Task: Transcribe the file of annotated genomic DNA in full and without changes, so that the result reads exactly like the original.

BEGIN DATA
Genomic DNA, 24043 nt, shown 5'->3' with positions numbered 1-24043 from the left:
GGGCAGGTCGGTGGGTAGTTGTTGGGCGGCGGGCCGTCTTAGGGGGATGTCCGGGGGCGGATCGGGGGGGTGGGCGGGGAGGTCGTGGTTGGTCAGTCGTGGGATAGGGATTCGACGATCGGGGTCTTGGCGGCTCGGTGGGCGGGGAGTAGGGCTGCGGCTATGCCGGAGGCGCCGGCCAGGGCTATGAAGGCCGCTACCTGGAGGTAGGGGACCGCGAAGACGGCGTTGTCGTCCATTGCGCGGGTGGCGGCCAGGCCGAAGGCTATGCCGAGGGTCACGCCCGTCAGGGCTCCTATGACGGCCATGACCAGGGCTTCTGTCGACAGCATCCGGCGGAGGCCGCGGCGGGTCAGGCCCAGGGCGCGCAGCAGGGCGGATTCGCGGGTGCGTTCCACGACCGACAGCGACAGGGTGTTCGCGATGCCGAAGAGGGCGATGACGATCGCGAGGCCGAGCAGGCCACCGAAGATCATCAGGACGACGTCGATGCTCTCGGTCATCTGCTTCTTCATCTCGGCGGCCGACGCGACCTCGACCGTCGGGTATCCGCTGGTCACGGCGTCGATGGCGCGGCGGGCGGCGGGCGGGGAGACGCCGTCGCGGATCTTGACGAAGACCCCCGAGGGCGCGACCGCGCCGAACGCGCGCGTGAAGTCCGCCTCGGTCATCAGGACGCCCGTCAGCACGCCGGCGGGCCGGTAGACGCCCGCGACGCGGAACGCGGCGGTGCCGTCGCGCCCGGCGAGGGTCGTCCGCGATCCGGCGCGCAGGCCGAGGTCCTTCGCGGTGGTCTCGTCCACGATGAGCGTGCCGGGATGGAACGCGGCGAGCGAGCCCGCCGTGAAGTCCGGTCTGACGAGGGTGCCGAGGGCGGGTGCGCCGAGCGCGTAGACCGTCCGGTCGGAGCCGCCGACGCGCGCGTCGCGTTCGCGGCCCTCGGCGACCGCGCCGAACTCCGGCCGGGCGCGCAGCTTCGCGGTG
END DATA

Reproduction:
Genomic DNA, 24043 nt, shown 5'->3' with positions numbered 1-24043 from the left:
GGGCAGGTCGGTGGGTAGTTGTTGGGCGGCGGGCCGTCTTAGGGGGATGTCCGGGGGCGGATCGGGGGGGTGGGCGGGGAGGTCGTGGTTGGTCAGTCGTGGGATAGGGATTCGACGATCGGGGTCTTGGCGGCTCGGTGGGCGGGGAGTAGGGCTGCGGCTATGCCGGAGGCGCCGGCCAGGGCTATGAAGGCCGCTACCTGGAGGTAGGGGACCGCGAAGACGGCGTTGTCGTCCATTGCGCGGGTGGCGGCCAGGCCGAAGGCTATGCCGAGGGTCACGCCCGTCAGGGCTCCTATGACGGCCATGACCAGGGCTTCTGTCGACAGCATCCGGCGGAGGCCGCGGCGGGTCAGGCCCAGGGCGCGCAGCAGGGCGGATTCGCGGGTGCGTTCCACGACCGACAGCGACAGGGTGTTCGCGATGCCGAAGAGGGCGATGACGATCGCGAGGCCGAGCAGGCCACCGAAGATCATCAGGACGACGTCGATGCTCTCGGTCATCTGCTTCTTCATCTCGGCGGCCGACGCGACCTCGACCGTCGGGTATCCGCTGGTCACGGCGTCGATGGCGCGGCGGGCGGCGGGCGGGGAGACGCCGTCGCGGATCTTGACGAAGACCCCCGAGGGCGCGACCGCGCCGAACGCGCGCGTGAAGTCCGCCTCGGTCATCAGGACGCCCGTCAGCACGCCGGCGGGCCGGTAGACGCCCGCGACGCGGAACGCGGCGGTGCCGTCGCGCCCGGCGAGGGTCGTCCGCGATCCGGCGCGCAGGCCGAGGTCCTTCGCGGTGGTCTCGTCCACGATGAGCGTGCCGGGATGGAACGCGGCGAGCGAGCCCGCCGTGAAGTCCGGTCTGACGAGGGTGCCGAGGGCGGGTGCGCCGAGCGCGTAGACCGTCCGGTCGGAGCCGCCGACGCGCGCGTCGCGTTCGCGGCCCTCGGCGACCGCGCCGAACTCCGGCCGGGCGCGCAGCTTCGCGGTG